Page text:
Manly Men in Haze

When PSI readings escalated higher than the PSLE scores of our elite scholars, it is time to show a little concern indeed. We heard of folks focused on clean water intake. They invest in purifying equipment to ensure the 2-4 litres of water they consumed is fine but hardly anyone cares about air. On average, a normal human takes in an average of 10,000 litres of air in a day. That's easily 4000-5000 times as much as water. That highlights the importance of good, clean air that we took for granted every other day when people aren't burning forests for fun.

For Singaporean men, it was time to show their manliness to profess their love for their women by performing the ultimate ritual accessible only once or twice a decade that put their physical endurance, patience and determination to a serious test. This year, the stakes of the ritual was doubled, the men probably thought, with an element of life endangering haze added to the trial for the trill of it. Now, the manliness was doubled.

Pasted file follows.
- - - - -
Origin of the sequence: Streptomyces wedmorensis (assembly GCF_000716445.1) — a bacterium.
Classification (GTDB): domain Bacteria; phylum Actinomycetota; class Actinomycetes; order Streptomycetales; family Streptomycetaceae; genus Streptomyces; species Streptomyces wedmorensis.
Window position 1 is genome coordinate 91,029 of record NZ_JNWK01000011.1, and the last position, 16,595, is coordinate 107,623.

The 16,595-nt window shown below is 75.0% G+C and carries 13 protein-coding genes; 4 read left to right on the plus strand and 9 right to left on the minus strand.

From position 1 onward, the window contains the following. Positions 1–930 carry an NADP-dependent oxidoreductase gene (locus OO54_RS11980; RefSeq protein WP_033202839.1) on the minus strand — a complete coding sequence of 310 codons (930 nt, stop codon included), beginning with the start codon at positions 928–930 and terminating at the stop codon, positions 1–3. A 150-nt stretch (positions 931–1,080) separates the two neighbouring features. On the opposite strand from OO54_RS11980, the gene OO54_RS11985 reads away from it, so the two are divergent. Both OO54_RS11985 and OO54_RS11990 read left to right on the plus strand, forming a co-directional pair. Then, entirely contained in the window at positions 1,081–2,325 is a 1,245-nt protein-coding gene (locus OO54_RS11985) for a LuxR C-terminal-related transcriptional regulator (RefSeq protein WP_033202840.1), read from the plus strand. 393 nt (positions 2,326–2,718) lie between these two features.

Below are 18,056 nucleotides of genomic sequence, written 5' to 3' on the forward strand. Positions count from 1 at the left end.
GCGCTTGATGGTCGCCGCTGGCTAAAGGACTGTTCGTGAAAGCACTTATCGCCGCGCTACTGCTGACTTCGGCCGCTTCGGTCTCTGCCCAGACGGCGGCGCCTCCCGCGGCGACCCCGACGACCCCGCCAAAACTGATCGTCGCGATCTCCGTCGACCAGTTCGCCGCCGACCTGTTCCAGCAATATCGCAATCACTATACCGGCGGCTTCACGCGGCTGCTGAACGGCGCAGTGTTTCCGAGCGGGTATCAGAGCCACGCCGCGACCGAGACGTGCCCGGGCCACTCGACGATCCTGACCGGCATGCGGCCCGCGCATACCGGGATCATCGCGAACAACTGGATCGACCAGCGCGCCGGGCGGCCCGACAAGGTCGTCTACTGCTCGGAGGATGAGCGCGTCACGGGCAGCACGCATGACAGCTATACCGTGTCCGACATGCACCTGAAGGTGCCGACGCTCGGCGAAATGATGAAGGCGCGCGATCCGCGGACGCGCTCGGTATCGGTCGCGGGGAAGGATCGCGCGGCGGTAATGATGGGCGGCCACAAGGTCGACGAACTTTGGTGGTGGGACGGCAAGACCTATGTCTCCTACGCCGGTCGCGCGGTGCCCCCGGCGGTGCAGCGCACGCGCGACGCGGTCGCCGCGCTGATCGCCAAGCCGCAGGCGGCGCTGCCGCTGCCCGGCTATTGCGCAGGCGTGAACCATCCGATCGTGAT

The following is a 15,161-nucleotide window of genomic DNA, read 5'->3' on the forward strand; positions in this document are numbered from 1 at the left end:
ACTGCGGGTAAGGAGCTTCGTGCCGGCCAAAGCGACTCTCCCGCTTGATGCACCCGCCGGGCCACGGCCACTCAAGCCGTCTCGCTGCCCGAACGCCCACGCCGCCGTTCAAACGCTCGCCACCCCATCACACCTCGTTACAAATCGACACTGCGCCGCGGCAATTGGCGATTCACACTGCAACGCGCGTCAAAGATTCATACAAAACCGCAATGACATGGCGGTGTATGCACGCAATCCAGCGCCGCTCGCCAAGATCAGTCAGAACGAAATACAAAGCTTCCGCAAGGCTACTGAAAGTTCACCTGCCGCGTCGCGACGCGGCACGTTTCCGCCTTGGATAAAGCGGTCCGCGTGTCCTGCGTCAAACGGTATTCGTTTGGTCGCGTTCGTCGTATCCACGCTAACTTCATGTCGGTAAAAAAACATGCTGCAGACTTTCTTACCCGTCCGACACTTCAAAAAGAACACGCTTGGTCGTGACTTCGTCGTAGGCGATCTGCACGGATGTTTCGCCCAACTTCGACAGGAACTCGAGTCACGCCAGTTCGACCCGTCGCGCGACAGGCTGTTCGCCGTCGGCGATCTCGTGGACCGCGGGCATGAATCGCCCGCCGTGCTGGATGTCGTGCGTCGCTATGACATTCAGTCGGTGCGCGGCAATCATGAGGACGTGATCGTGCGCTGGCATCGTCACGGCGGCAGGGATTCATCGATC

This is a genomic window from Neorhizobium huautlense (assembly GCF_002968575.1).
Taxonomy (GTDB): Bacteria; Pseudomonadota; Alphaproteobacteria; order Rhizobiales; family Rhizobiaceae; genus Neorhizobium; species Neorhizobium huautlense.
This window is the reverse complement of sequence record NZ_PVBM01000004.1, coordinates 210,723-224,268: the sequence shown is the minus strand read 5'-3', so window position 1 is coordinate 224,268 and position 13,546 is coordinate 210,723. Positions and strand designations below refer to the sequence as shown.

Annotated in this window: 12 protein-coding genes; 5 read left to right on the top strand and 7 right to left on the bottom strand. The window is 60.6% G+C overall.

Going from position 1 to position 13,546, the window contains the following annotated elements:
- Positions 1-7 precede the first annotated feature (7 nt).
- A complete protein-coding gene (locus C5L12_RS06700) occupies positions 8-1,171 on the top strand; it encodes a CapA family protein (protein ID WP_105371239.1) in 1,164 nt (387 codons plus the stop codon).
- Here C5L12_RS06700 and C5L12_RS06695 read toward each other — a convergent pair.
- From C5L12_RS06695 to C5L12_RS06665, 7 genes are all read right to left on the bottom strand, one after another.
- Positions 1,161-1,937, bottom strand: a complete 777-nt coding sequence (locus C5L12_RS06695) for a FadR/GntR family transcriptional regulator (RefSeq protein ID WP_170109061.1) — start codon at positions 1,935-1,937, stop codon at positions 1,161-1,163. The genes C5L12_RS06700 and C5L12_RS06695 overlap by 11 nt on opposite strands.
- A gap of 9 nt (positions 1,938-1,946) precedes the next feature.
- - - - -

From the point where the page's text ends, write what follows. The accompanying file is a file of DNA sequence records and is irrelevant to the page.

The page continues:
Was tipped off that most in Q were manly men

Our brothers got it both right and wrong. The part where they were wrong turned out to be right, really. Singaporeans still have the misconception of outdoor air is more harmful than indoor air. In this case, doing the ultimate Singapore Q was actually a wise move. Since it was boring to stand outdoors dying slower than cooping up at home, might as well queue up to do score some brownie points. I would have done the same - albeit with a totally different purpose in mind. I might as well kill two birds with a stone by playing along with the skewed perception of manly man in Q and hopefully return alive with a T shirt with "The finisher, 42km queue." to wear around until the next ultimate trial. Alas, there wasn't such a prize. Scumbags McShit!

Meanwhile, lovely women dies faster in their enclosed home waiting for their kitties. If they survive the haze, the kitties shall collect dust in their trophy cabinet as their trophies of love. Sometimes, they get sold for a profit after a few years if the economics go in their favours. There probably isn't a single sad ending to this Singaporean love story.

And they lived happily ever after.

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